The Basics of Domino


Domino is a small rectangular wood or plastic block, usually marked on each face with dots (or numbers) resembling those on dice. Each domino is normally twice as long as it is wide. The pips on a domino may be arranged to form one of a number of suits (as in the case of a double-six set), or they may appear all over (as in the case of the traditional 28-piece Western domino set). The term domino also refers to games played with such blocks, and to the rules that govern them.

When dominoes are stacked end to end in long lines, they can be tipped over. This causes the next domino in line to tip over, and so on until all of the dominoes have fallen. The resulting chains can create very complex patterns, and it is possible to play many different games with them.

Some people enjoy using dominoes to make artistic creations. They can be used to build straight lines, curved lines, grids that form pictures, 3D structures like towers and pyramids, or they can simply be arranged to create attractive visual designs. These creations can be a fun way to pass the time, and they can also be useful in teaching children about balance and geometry.

Many different kinds of domino sets exist, and they are available in a wide variety of materials. The most common are made from polymer, but they have also been produced from marble, granite and soapstone; other types of wood (such as acacia and birch); metals such as brass or pewter; and ceramic clay. Many of these different sets are designed to resemble classic European dominoes, but others have a more modern, sleek appearance.

Before a game or hand of dominoes begins, the tiles are shuffled. Once this has been done, the tiles are then arranged on the table in a random fashion so that each player cannot predict which tile is located where. The collection of shuffled tiles on the table is sometimes called the boneyard, and it is the dominoes in this position that are called upon when a player takes his or her turn.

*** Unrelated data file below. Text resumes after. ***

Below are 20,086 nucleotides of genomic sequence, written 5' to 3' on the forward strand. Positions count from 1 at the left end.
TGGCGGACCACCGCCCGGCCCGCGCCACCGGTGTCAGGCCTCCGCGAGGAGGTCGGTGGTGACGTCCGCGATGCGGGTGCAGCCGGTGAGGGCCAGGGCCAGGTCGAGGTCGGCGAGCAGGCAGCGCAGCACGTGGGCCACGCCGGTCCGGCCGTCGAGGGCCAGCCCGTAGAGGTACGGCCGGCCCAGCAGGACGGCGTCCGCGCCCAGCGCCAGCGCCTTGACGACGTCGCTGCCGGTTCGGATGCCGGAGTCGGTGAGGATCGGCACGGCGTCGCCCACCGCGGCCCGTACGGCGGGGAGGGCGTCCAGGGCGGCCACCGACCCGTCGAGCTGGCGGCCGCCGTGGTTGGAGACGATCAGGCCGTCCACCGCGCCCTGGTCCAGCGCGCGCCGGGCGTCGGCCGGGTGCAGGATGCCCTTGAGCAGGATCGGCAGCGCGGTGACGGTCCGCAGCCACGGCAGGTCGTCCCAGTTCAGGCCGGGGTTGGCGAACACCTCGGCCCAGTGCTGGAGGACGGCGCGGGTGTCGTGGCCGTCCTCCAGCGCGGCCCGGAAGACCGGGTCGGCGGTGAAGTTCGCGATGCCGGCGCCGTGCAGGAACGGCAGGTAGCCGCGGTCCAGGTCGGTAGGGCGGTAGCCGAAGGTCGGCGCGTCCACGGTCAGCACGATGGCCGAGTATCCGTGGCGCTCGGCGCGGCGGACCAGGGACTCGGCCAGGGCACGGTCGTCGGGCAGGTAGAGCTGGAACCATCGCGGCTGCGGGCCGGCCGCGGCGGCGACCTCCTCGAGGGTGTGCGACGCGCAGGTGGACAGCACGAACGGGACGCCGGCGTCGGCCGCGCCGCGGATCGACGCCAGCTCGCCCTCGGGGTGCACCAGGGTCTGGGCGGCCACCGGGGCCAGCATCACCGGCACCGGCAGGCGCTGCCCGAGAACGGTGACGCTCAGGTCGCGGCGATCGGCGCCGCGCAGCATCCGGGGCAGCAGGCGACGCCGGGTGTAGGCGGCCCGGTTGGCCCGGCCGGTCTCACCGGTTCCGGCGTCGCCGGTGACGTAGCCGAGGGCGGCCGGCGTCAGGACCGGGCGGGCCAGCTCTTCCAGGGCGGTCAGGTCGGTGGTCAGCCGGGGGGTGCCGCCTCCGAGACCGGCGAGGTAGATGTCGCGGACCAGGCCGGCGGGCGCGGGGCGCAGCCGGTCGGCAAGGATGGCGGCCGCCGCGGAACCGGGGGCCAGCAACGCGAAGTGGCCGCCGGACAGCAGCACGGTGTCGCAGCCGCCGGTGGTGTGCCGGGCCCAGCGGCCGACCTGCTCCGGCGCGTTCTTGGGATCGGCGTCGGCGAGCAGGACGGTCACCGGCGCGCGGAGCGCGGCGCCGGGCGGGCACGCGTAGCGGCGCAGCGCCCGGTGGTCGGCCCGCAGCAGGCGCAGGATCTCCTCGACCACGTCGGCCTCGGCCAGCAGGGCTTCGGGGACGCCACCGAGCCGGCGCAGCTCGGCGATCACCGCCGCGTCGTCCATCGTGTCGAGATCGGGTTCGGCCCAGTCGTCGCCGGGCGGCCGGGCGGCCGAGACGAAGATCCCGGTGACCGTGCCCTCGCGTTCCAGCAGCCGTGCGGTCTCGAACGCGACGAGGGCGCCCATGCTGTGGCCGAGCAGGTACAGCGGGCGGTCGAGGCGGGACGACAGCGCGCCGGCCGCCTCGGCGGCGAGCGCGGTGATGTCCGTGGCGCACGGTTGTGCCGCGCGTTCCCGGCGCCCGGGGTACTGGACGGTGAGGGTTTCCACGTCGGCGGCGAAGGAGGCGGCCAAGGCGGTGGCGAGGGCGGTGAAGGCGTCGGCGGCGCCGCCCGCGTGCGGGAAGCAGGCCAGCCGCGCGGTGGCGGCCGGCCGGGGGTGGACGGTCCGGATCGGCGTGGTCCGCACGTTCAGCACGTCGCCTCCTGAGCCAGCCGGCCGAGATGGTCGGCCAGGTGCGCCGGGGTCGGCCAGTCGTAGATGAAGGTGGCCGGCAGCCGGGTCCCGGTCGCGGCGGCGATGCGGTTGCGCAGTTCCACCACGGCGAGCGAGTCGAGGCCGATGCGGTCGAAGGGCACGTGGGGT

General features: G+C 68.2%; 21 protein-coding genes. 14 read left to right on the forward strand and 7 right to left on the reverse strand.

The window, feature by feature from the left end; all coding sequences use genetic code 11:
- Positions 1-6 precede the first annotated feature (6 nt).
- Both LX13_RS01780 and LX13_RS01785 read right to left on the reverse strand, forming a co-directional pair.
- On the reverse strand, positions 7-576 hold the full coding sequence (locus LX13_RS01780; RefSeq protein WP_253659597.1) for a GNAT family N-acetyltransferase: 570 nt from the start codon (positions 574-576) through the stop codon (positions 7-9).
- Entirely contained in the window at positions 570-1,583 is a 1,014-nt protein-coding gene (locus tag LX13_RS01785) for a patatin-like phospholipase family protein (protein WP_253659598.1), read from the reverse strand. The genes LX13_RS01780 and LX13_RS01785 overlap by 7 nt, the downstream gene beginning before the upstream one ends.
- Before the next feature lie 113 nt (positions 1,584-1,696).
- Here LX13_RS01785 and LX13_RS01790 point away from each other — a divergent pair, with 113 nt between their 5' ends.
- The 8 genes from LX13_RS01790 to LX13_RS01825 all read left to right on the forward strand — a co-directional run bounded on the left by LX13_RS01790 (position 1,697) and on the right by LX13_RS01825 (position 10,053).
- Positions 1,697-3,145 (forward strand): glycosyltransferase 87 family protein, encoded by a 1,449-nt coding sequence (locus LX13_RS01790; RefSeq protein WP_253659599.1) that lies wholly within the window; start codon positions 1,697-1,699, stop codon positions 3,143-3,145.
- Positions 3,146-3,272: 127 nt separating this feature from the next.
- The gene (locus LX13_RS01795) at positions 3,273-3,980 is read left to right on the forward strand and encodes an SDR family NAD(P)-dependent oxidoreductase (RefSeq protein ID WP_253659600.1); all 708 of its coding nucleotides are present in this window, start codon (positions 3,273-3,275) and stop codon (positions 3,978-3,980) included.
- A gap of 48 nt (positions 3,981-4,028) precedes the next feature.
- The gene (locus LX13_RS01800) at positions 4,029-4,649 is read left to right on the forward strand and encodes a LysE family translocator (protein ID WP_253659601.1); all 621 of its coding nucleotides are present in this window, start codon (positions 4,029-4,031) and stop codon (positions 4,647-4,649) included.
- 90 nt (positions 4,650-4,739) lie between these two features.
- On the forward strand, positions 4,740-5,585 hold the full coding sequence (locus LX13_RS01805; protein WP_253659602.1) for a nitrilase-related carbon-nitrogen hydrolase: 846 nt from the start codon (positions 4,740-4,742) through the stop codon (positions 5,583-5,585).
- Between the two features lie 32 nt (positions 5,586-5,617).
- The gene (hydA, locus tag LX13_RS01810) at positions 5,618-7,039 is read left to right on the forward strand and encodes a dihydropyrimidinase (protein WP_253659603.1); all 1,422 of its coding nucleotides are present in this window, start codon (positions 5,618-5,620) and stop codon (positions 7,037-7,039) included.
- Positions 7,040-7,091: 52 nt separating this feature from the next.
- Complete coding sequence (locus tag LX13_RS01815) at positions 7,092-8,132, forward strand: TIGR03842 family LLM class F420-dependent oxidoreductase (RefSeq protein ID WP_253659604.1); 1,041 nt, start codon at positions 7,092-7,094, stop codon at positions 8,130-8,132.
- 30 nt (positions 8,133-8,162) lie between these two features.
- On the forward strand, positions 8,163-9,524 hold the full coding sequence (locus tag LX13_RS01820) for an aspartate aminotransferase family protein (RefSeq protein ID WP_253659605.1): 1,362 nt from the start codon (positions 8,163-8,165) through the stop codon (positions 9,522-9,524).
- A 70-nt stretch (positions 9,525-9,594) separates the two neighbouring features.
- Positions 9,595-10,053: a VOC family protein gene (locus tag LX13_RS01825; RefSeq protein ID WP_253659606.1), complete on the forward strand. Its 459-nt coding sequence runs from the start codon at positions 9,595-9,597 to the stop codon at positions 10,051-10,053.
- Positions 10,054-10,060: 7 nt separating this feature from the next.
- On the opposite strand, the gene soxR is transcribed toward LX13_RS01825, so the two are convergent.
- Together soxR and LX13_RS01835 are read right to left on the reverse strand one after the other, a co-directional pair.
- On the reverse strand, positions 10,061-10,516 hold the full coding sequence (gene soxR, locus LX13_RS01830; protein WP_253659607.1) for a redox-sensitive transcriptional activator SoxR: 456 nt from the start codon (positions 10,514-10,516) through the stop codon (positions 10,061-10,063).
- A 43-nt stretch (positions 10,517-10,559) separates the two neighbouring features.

In most domino games, each player tries to place a domino so that it touches one of the ends of a domino chain already in play. The ends of a domino chain are often designated as either open or closed, and it is illegal for a player to place a domino that will close one of the ends already in play. This is sometimes referred to as stitching up the ends, or “piling up” the dominoes.

Domino is the name of several popular games, and it can also refer to a chess variant that uses a domino-like board, and a variety of other puzzles. In the context of business, Domino’s is a brand of pizza delivery that was launched in 1985 by entrepreneur Tom Monaghan. Domino’s has since grown into a multi-billion-dollar company that continues to innovate in the food delivery industry.